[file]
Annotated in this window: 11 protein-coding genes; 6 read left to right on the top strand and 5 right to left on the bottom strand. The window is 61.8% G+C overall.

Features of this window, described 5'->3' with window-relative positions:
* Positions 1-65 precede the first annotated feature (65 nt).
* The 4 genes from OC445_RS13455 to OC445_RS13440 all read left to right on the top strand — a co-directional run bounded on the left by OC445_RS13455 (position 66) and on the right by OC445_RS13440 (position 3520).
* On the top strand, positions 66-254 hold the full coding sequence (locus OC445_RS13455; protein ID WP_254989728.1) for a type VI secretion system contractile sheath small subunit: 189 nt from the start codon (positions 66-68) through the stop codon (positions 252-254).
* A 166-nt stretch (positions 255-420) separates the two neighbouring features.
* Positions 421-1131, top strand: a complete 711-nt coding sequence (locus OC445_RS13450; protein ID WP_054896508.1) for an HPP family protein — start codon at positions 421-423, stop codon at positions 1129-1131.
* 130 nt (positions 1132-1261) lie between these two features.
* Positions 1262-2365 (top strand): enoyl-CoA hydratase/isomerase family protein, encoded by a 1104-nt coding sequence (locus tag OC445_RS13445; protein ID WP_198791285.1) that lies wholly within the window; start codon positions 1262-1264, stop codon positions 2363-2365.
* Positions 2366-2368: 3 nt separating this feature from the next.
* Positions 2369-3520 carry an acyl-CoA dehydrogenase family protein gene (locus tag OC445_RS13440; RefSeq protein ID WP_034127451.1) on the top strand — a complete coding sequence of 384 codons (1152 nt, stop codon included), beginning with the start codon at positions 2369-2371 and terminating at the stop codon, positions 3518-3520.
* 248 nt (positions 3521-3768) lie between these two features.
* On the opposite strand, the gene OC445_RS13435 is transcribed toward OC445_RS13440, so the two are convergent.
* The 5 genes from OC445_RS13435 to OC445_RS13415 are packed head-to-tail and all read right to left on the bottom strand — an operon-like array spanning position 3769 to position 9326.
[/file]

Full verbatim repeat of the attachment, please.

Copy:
Annotated in this window: 11 protein-coding genes; 6 read left to right on the top strand and 5 right to left on the bottom strand. The window is 61.8% G+C overall.

Features of this window, described 5'->3' with window-relative positions:
* Positions 1-65 precede the first annotated feature (65 nt).
* The 4 genes from OC445_RS13455 to OC445_RS13440 all read left to right on the top strand — a co-directional run bounded on the left by OC445_RS13455 (position 66) and on the right by OC445_RS13440 (position 3520).
* On the top strand, positions 66-254 hold the full coding sequence (locus OC445_RS13455; protein ID WP_254989728.1) for a type VI secretion system contractile sheath small subunit: 189 nt from the start codon (positions 66-68) through the stop codon (positions 252-254).
* A 166-nt stretch (positions 255-420) separates the two neighbouring features.
* Positions 421-1131, top strand: a complete 711-nt coding sequence (locus OC445_RS13450; protein ID WP_054896508.1) for an HPP family protein — start codon at positions 421-423, stop codon at positions 1129-1131.
* 130 nt (positions 1132-1261) lie between these two features.
* Positions 1262-2365 (top strand): enoyl-CoA hydratase/isomerase family protein, encoded by a 1104-nt coding sequence (locus tag OC445_RS13445; protein ID WP_198791285.1) that lies wholly within the window; start codon positions 1262-1264, stop codon positions 2363-2365.
* Positions 2366-2368: 3 nt separating this feature from the next.
* Positions 2369-3520 carry an acyl-CoA dehydrogenase family protein gene (locus tag OC445_RS13440; RefSeq protein ID WP_034127451.1) on the top strand — a complete coding sequence of 384 codons (1152 nt, stop codon included), beginning with the start codon at positions 2369-2371 and terminating at the stop codon, positions 3518-3520.
* 248 nt (positions 3521-3768) lie between these two features.
* On the opposite strand, the gene OC445_RS13435 is transcribed toward OC445_RS13440, so the two are convergent.
* The 5 genes from OC445_RS13435 to OC445_RS13415 are packed head-to-tail and all read right to left on the bottom strand — an operon-like array spanning position 3769 to position 9326.